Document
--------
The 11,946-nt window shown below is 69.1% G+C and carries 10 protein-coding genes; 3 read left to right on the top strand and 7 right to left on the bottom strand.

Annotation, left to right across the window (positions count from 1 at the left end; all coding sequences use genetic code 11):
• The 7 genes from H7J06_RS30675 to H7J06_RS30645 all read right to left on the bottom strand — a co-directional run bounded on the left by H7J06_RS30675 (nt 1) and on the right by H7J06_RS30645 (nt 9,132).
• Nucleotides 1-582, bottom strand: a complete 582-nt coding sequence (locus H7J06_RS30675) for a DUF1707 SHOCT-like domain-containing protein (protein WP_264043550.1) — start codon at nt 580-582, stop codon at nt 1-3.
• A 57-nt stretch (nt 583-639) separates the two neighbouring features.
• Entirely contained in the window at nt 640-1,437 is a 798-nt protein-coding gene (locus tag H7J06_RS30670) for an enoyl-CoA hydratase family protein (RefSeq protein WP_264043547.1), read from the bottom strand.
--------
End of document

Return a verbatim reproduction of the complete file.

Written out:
The 11,946-nt window shown below is 69.1% G+C and carries 10 protein-coding genes; 3 read left to right on the top strand and 7 right to left on the bottom strand.

Annotation, left to right across the window (positions count from 1 at the left end; all coding sequences use genetic code 11):
• The 7 genes from H7J06_RS30675 to H7J06_RS30645 all read right to left on the bottom strand — a co-directional run bounded on the left by H7J06_RS30675 (nt 1) and on the right by H7J06_RS30645 (nt 9,132).
• Nucleotides 1-582, bottom strand: a complete 582-nt coding sequence (locus H7J06_RS30675) for a DUF1707 SHOCT-like domain-containing protein (protein WP_264043550.1) — start codon at nt 580-582, stop codon at nt 1-3.
• A 57-nt stretch (nt 583-639) separates the two neighbouring features.
• Entirely contained in the window at nt 640-1,437 is a 798-nt protein-coding gene (locus tag H7J06_RS30670) for an enoyl-CoA hydratase family protein (RefSeq protein WP_264043547.1), read from the bottom strand.